Still another - you could do supersets in order to cut down on overall time of the workout.

Using training economy is about getting the most results with the least waste - critical for folks with more workout to do than they have time to do.

Also see this excellent article from 12 years back from Joe DeFranco on this exact subject.

Monday, April 11, 2016

Goalie-specific training & lessons for the general trainee

A few months back, there was an excellent article on goaltender training on the National Hockey League website.

Goalie-specific training paying dividends

It's mostly interesting if you watch, play, or train people for ice hockey. But even if not, it's got nuggets of value for any trainee, athlete or not.

You need general and specific training.

The goaltenders do both general improvement and position-specific training.

"With Lack, who started working with Francilia in September, the focus began with nutrition and building up his immune system. "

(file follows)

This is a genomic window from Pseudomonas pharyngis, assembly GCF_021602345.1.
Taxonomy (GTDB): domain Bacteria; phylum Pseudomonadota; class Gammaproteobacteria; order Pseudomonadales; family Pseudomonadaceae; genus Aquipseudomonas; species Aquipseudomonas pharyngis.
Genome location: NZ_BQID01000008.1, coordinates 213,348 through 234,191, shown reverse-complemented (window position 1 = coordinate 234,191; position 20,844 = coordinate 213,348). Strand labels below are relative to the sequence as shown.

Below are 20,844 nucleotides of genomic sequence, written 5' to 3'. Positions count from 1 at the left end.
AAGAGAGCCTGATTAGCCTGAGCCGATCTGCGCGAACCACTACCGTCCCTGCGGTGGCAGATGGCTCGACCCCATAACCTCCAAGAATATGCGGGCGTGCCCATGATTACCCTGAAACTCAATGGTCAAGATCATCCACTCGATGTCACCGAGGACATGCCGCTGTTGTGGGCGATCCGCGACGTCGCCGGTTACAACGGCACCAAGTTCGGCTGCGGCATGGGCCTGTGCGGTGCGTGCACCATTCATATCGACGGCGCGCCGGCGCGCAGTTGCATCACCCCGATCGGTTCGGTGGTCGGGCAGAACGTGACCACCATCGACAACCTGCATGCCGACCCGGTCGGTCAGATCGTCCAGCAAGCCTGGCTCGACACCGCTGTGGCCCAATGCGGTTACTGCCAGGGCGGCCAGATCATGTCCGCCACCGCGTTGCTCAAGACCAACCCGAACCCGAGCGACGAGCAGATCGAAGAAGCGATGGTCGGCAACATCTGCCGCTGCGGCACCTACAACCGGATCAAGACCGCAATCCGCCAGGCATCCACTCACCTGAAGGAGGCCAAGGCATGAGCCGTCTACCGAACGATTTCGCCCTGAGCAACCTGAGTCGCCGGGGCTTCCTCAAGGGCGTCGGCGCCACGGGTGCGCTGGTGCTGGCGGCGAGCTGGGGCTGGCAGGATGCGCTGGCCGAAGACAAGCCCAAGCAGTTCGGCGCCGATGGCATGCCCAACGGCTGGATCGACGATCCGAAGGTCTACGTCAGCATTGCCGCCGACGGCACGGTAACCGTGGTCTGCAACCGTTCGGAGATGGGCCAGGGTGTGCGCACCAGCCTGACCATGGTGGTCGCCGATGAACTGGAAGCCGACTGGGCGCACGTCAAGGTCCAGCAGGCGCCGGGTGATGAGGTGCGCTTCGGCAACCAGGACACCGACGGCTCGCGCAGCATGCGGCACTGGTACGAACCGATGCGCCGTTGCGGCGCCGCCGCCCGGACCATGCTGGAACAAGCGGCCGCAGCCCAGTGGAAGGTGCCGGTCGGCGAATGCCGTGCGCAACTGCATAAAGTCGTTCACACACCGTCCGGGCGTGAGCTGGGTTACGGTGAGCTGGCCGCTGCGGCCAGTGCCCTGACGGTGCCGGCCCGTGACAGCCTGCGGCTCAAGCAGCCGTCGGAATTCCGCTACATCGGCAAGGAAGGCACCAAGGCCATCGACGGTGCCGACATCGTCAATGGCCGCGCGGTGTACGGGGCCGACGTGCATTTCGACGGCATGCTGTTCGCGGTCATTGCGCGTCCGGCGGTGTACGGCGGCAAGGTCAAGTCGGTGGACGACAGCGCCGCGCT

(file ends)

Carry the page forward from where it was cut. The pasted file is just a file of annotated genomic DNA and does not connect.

That's general training. Nutrition - what you eat, how it affects you overall. Nutrition affects all aspects of your training, for good or for ill. Building up his immune system? Same. General. Stay healthy, feel well, be able to train and play regularly. The article doesn't make clear how these interact, but they're almost certainly the same approach - fix the diet, and fix the immune system in the process.

Your goal determines your methods.

The article says, "We're not doing heavy squats, we're not doing deadlifts, we're just doing stuff that is super specific to goalies." Why no heavy squats and no deadlifts? Because the goal is better goaltenders, and the trainer has determined they aren't going to improve the goaltenders as goaltenders.

"In simple terms, Francilia has figured out what muscles need to fire, created exercises that elicit the proper firing pattern, and can now use them in a repetitive fashion, with proper puck-tracking stimulus, to make the response more automatic for his goalies."

That's what training is about - find out what you need, get better at that. General strength is always useful, if you can apply it. You need to develop those aspects of your abilities that feed into what you are trying to do. Don't train with 5K methods to get your bench press up, don't use a bench press program to get your running times down. Identify what you need to do and build a program off of that. Don't start with the program and then determine your goals.

Learn to stop before you start.